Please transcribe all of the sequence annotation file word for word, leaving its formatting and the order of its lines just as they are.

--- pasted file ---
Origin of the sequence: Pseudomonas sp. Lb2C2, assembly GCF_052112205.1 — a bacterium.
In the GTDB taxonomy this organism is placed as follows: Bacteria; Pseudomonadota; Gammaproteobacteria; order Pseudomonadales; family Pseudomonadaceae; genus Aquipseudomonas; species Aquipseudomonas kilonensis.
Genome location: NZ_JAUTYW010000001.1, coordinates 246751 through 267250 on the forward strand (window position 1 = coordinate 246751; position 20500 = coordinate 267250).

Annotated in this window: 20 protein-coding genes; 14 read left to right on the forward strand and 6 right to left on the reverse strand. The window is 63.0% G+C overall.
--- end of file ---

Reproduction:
Origin of the sequence: Pseudomonas sp. Lb2C2, assembly GCF_052112205.1 — a bacterium.
In the GTDB taxonomy this organism is placed as follows: Bacteria; Pseudomonadota; Gammaproteobacteria; order Pseudomonadales; family Pseudomonadaceae; genus Aquipseudomonas; species Aquipseudomonas kilonensis.
Genome location: NZ_JAUTYW010000001.1, coordinates 246751 through 267250 on the forward strand (window position 1 = coordinate 246751; position 20500 = coordinate 267250).

Annotated in this window: 20 protein-coding genes; 14 read left to right on the forward strand and 6 right to left on the reverse strand. The window is 63.0% G+C overall.